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EDITIONS
Friday, 21 June, 2002, 15:07 GMT 16:07 UK
Soaring house prices hit recruitment
A teachers' demonstration about pay, London, March 2002
Key workers have protested they cannot afford property
The spiralling cost of housing is leading to serious recruitment problems for both public and private sector employers, according to an official report.

It suggests there are now serious shortages of key workers like teachers, nurses and social workers throughout the country.

And it warns that the problem has spread to other sectors, with a shortage of bus drivers, skilled construction workers, shop assistants and hotel workers in many areas.

The Local Government Association (LGA) report says councils should be given new powers to tackle the situation, including the right to say that certain areas can only be used for affordable housing.

First time buyers

Among the problems highlighted was a 167% increase in teacher vacancies in Surrey between January 2000 and January 2001.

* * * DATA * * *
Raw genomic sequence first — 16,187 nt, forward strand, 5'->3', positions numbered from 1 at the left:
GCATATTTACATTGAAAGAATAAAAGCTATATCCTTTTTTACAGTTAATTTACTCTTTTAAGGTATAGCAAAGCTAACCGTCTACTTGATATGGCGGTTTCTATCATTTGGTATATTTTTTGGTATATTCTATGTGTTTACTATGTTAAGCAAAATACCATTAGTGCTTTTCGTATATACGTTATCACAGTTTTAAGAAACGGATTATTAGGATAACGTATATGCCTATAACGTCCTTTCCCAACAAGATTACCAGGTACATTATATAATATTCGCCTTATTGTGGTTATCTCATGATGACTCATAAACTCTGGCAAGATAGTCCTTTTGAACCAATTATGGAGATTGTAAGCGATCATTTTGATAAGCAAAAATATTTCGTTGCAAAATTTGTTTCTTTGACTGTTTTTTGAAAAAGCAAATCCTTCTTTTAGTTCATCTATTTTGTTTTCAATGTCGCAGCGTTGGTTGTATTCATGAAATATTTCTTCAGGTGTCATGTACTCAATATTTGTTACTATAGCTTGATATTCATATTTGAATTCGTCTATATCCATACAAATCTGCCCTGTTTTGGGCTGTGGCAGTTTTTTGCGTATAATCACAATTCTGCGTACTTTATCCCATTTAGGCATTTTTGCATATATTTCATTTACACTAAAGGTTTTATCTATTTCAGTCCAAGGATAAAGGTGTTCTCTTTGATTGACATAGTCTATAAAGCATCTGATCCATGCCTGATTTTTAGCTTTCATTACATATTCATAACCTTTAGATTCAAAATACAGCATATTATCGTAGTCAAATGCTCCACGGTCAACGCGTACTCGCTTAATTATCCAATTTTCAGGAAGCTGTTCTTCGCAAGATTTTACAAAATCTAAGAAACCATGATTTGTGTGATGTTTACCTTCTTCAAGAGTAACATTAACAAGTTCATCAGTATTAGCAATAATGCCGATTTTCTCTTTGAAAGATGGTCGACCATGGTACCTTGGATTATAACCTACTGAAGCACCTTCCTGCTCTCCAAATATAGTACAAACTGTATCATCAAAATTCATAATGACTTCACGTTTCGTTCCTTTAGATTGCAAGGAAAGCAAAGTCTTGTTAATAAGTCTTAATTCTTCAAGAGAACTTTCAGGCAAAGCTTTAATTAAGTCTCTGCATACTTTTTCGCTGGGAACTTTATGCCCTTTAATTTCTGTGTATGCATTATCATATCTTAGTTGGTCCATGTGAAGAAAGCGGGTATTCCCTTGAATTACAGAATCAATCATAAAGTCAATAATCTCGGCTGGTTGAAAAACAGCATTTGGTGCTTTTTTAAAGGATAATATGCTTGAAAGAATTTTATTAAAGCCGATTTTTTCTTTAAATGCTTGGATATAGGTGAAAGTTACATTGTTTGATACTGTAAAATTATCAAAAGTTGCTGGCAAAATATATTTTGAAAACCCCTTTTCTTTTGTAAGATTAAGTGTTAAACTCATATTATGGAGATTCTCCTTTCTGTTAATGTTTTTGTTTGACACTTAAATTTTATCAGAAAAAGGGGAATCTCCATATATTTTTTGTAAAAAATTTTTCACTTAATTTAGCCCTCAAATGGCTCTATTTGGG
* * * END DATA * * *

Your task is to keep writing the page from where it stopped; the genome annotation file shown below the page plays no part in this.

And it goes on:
Councils need more funds and more freedom to tackle their problems

Paul Bettison - LGA
Key workers in the county could expect an average salary of 20,000 - which entitled them to a 70,000 mortgage in an area where the average house price was over 220,000.

In Cambridge average house prices were six times the annual wage and more than half of the city's workforce could not expect to buy a home.

Macclesfield Borough Council said high property prices were driving out first time buyers, leading to fears about the survival of the community as young people left.

And in Crawley 50% of businesses said recruitment was being hampered by the cost of housing, while a third said it made keeping staff more difficult.

'More funds

LGA housing executive chairman, Paul Bettison, told the new Housing and Planning Minister, Lord Rooker, that action was needed.

Mr Bettison said: "Local councils need more funds and more freedom to tackle their problems locally, many have good ideas for doing this, often working imaginatively with local employers to invest in affordable housing schemes."

The report set out some of the key changes demanded by councils, including:

  • Increased public funding for the Starter Home Initiative
  • Local discretion for the definition of "key worker"
  • Planning rule changes to encourage more innovative housing developments.
See also:

21 Jun 02 | England
06 Mar 02 | England
03 Dec 01 | Business
21 Feb 02 | UK Politics
03 Aug 01 | UK Education
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